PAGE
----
Industry Tips in Design and Coding P3: Advice for Coders and Designers

In Web by Andrew Selepak

The University of Florida’s College of Journalism and Communications Master’s in Mass Communication in Web Design and Online Communication is an online graduate program for students interested in learning the design, coding, and strategic communication skills sought after in today’s digital marketplace.

Our students learn the knowledge and skills necessary to create dynamic websites to increase engagement and improve user experience. One of the ways we make this possible is through feedback from our Advisory Council who help ensure our students are gaining the knowledge they need to succeed by recommending the skills employers are seeking from graduates of our Program.

Recently I asked two of our Advisory Council members about the skills our graduates will need to be successful. Brian Holt is a Senior User Interface Engineer at Netflix. Ryan Stewart is a Senior Product Manager at Adobe.


What’s the best way to stay current and innovative? How do you try to keep your ideas fresh?

ryan-stewart

Ryan Stewart:

My favorite way is talking to lots of different people. I’m able to talk to customers quite a bit, but even meetups or conferences where creative people are gathering are great. I find that talking to people helps me discover answers to questions I didn’t even know I had. And it’s also incredibly valuable to walk in users’ shoes as a way to generate empathy for their problems and a sense of what’s important to them. Having that conversation over and over again and being able to adapt means I have a plethora of new ideas or interesting concepts to think about.


What skills do you think are future-proof?

brian-holt

Brian Holt:

Code. Even if you want to be heads-down in Sketch or Photoshop every day, you should learn to write some code in this industry. For developers, learning your language in-and-out will translate to whatever direction you end up going in. Learning to write clean, readable, and maintainable code will serve you your entire career.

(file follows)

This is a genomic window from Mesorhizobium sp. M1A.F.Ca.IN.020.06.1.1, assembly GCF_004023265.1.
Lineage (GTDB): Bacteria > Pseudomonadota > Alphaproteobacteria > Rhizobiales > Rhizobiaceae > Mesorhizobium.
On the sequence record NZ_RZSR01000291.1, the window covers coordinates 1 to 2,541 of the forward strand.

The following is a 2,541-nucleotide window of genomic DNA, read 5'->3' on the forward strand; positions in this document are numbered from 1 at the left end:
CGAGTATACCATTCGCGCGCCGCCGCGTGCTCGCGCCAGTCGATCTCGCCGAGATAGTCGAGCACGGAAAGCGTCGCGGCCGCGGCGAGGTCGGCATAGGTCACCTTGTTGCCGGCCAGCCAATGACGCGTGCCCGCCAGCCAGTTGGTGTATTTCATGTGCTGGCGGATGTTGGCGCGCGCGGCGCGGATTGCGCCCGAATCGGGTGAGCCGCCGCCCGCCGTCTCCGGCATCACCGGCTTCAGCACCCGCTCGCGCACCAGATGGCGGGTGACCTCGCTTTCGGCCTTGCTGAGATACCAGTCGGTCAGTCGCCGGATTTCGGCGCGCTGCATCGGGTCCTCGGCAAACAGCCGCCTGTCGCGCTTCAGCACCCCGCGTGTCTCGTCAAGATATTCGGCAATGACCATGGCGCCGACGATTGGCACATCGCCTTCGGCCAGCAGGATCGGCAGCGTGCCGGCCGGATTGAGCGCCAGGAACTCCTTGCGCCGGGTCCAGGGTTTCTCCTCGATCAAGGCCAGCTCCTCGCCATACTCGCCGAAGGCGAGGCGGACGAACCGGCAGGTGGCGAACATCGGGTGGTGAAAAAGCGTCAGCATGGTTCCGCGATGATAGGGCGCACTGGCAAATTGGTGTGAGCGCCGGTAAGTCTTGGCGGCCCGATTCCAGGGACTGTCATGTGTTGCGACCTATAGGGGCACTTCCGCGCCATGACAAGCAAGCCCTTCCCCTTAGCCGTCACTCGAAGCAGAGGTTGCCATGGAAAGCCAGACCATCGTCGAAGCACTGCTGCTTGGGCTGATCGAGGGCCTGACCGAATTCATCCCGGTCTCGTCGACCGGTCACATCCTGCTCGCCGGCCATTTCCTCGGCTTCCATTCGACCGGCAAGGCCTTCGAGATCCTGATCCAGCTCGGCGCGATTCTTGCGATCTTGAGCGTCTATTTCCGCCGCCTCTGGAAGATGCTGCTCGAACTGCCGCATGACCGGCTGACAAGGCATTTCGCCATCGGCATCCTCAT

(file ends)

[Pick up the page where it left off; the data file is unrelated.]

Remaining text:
What is the best lesson you have learned in your career to-date and how has this impacted your work?

ryan-stewart

Ryan Stewart:

I’ve found that it’s incredibly important to remember the human element to our work because it turns the problems or questions from ones about technology to: how do we make people’s lives better/easier? How do we create a team dynamic that’s engaging and fun? Tackling those challenges through that people lens ends up being an incredibly rewarding experience.


What advice would you give to someone who is looking to pursue a career in design or coding?

brian-holt

Brian Holt:

It’s hard. Don’t buy into the line that coding should be easy. We as engineers have short memories and don’t remember what it was like to learn to code. We learn a new concept, and instantly start building atop of it with new concepts and we forget was it was like to acquire that foundational knowledge. So if you don’t get how to use IRC, the arity of the JSON.stringify function (or what arity is,) or what a ternary function is, don’t worry. And tell the person that’s telling you it’s easy to shut up. We were all there once and you’ll get it too if you keep going and don’t get discouraged.


ryan-stewart

Ryan Stewart:

Just start sharing your work. Whether it’s sharing a design or sharing some code, rolling up your sleeves and putting yourself out there will reap huge benefits. Whether that’s contributing some code to an open source project or sharing a design on Behance, getting real feedback from other people in the industry is a great way to improve your skills and build a network. I find that people are incredibly accommodating and helpful with people that are just starting off or are just curious. If you don’t have anything to share yet and you’re curious what it’s like, I’d reach out to people who you admire in the field and see if you can talk to them over coffee or over the phone for 15-20 minutes to ask questions. People are definitely busy, but I think a lot of them are very accommodating if approached in the right way. And the more high profile folks may be harder to get, but cast a wide net and keep trying.


To learn more about our Program in Web Design and Online Communication and our Advisory Council, check out our website.

About the Author

Andrew Selepak

Twitter

Dr. Selepak is a professor in the department of telecommunication at the University of Florida, and director of the graduate programs in Social Media and in Web Design and Online Communications.